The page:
It started with The Proclaimers. You only had to hear "I would walk 500 miles" when suddenly you began to recreate a scene from the Exorcist. As if possessed, you involuntarily sang along in your best Scottish accent, convinced all you really lacked was a kilt and a haggis. Next came the turn of the Welsh as Catatonia's 'Road Rage' led to the misguided notion that you truly had descended from the deepest valley and that justified the exaggerated pronunciation of every 'r' in the song. Now the Geordies have gotten in on the action. Just listening to The Futureheads renders you incapable of singing normally. Instead a strange accent escapes your lips that resemble a cross between Ant and Dec and a reject from Byker Grove, but boy does it add some zest to the songs!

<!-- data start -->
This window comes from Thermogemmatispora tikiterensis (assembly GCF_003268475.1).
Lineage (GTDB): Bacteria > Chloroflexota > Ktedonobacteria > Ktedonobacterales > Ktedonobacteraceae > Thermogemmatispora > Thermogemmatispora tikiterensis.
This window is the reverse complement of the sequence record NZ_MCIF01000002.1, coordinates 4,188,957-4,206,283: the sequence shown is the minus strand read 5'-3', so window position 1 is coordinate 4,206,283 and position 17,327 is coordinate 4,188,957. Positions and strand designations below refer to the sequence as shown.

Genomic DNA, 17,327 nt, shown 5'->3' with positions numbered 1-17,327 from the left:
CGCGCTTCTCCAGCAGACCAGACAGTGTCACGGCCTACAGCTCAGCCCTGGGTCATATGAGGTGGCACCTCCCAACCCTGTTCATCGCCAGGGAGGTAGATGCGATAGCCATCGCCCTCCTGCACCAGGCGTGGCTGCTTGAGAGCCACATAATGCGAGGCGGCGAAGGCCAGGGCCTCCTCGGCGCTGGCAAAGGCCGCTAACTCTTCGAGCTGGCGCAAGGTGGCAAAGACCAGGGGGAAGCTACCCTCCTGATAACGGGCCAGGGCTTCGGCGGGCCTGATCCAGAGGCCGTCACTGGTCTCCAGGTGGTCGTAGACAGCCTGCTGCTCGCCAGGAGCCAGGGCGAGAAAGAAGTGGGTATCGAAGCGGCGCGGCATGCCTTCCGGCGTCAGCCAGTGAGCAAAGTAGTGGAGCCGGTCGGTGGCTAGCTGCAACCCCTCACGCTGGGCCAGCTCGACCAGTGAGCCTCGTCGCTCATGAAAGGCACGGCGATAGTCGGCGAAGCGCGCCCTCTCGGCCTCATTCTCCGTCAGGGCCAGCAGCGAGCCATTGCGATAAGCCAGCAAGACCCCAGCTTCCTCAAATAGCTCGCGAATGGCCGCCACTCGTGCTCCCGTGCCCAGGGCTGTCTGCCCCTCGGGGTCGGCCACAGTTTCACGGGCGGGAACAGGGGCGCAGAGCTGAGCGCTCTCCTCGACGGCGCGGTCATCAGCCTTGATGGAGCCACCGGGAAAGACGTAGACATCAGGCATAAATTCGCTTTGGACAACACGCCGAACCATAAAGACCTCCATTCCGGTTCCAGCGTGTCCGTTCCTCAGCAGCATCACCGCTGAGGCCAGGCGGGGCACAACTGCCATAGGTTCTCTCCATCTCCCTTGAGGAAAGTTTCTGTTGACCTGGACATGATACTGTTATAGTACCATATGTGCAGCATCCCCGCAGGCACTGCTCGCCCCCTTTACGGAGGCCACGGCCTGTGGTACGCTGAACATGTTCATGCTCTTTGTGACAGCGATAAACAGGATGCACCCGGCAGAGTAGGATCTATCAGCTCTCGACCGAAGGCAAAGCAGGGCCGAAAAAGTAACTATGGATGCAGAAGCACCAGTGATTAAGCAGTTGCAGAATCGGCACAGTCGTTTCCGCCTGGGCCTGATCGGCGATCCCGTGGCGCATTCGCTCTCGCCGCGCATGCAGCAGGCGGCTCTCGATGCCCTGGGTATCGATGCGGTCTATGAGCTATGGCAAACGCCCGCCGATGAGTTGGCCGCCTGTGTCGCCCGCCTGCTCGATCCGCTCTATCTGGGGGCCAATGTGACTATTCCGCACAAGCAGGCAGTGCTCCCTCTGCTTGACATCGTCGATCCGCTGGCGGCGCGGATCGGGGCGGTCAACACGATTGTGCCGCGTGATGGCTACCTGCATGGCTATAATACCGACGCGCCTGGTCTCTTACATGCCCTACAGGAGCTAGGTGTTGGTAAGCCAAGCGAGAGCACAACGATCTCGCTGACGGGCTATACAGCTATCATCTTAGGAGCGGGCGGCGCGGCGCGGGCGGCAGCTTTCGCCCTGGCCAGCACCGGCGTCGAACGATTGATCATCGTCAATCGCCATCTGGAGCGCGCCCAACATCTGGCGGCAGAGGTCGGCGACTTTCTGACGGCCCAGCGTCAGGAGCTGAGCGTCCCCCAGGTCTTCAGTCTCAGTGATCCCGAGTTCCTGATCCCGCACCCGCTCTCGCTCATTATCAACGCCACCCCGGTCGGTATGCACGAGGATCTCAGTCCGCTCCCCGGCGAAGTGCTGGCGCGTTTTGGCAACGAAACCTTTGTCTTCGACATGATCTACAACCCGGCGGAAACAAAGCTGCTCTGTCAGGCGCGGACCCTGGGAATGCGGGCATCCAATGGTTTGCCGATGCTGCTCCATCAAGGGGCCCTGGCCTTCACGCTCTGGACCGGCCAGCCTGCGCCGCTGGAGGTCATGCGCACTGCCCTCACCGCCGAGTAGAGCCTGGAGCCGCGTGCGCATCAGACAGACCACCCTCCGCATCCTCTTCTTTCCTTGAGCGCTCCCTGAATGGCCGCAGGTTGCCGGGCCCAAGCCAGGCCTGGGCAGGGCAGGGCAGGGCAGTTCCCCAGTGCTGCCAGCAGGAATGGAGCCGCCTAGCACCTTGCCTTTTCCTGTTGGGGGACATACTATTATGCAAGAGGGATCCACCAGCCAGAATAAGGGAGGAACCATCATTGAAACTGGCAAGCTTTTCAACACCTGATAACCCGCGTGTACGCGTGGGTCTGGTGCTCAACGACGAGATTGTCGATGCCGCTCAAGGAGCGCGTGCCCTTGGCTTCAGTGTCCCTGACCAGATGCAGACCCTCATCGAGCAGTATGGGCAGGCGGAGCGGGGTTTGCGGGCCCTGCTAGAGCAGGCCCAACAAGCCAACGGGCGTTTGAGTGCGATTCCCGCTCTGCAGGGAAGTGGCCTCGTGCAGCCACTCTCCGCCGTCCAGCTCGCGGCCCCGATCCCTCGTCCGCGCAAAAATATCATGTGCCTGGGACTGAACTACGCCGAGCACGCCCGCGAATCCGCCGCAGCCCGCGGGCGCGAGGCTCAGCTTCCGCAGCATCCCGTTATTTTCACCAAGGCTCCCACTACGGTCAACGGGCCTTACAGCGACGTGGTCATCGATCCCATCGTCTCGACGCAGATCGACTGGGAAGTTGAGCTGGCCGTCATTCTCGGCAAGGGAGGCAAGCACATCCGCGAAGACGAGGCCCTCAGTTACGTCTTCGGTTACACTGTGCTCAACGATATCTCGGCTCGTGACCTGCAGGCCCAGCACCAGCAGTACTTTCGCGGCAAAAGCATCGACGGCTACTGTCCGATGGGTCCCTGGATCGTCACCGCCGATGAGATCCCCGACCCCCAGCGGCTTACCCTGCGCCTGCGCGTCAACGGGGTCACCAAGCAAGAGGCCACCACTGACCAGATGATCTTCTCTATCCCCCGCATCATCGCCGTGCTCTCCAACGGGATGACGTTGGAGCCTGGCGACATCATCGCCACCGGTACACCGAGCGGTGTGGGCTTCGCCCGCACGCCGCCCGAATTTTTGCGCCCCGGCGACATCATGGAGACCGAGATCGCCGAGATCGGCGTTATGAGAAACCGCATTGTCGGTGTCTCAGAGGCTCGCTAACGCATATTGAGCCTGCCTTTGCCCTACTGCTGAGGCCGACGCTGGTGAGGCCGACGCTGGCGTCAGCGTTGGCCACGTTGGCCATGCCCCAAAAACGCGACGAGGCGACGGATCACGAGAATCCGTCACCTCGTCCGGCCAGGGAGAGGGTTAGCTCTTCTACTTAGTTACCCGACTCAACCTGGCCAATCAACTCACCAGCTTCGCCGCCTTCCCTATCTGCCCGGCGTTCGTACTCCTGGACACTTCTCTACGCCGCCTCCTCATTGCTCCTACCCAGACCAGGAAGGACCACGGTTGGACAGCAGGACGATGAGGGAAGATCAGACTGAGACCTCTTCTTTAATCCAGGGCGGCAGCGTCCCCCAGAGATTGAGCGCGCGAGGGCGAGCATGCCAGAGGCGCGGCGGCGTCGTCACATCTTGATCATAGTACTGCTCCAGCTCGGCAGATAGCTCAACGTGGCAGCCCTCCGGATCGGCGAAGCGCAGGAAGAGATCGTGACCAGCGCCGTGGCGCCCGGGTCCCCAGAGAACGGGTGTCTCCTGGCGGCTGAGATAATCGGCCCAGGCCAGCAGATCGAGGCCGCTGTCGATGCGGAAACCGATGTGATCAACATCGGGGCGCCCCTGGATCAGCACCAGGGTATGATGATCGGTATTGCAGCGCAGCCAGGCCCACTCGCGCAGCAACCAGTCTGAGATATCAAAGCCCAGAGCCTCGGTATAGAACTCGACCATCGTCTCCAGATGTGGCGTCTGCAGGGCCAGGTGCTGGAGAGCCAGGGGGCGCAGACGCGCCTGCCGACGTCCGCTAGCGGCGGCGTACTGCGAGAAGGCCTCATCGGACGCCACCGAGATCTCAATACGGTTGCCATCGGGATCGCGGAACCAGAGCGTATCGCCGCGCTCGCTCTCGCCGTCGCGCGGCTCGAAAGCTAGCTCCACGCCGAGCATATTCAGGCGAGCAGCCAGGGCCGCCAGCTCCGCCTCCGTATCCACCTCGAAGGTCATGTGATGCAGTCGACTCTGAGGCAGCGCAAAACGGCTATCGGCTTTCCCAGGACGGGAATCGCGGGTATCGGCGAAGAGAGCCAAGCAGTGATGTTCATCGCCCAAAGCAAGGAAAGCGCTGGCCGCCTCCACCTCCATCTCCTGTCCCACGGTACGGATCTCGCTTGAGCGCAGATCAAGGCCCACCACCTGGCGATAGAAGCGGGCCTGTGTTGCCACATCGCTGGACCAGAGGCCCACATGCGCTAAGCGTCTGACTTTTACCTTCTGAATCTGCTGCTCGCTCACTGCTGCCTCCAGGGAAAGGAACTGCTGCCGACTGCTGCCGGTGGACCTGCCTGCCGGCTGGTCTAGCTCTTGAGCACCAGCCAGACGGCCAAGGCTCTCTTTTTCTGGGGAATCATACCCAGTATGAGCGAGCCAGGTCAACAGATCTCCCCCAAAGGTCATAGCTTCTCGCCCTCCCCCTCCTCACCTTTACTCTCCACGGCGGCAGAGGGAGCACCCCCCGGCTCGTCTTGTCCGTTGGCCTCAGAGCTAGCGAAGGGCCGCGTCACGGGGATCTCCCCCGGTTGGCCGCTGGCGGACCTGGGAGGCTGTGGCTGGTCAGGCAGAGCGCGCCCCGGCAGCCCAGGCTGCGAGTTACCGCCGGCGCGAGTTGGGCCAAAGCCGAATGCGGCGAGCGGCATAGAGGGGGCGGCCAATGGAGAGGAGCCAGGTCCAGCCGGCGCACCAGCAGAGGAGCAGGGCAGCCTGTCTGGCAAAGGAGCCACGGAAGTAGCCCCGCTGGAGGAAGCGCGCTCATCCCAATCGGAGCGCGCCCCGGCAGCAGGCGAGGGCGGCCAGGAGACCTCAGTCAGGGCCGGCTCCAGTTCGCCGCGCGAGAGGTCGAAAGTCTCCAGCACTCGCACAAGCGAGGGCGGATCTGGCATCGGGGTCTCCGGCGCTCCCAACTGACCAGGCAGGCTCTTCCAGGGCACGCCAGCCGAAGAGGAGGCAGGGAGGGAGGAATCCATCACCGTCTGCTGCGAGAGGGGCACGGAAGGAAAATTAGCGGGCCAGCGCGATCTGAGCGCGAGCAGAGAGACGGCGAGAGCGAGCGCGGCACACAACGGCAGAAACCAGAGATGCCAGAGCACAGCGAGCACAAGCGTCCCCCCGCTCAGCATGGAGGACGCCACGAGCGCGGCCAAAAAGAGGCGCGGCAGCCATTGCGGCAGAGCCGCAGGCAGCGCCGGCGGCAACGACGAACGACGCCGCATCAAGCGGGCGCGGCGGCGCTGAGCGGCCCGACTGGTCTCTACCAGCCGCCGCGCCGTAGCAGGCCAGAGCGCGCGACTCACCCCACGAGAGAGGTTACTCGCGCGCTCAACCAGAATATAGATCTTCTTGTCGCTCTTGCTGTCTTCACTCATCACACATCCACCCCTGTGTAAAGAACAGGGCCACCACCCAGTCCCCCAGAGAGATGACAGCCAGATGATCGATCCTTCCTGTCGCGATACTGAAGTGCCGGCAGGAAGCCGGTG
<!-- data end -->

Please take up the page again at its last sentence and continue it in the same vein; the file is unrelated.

Running true to form, 'Area' sees the 'Heads singing in the broadest Geordie accents that invite you to do likewise as they pummel through the track at a jerky pace. As is expected by now from the 'Heads, their vocal harmonising adds another dimension to their music, singling them out from other bands and injecting a touch of urgency and character to 'Area'. By cleverly including some "Der, der, dums" at regular intervals, The Futureheads have insured that 'Area' is catchier then the common cold and just as difficult to get rid of. It penetrates into your brain and remains nestled there permanently - well, at least until you hear their version of 'Hounds of Love'. 'Area' proves that Sunderland's finest can transform just about any subject into a amiable, wit fuelled number. After all, when a song about burglary has you singing along in your moch Geordie accent then you know there's no hope left. So, wave the white flag and do your best Ant and Dec impersonation as you scream "Where do you come from? What do you knoooooooow?"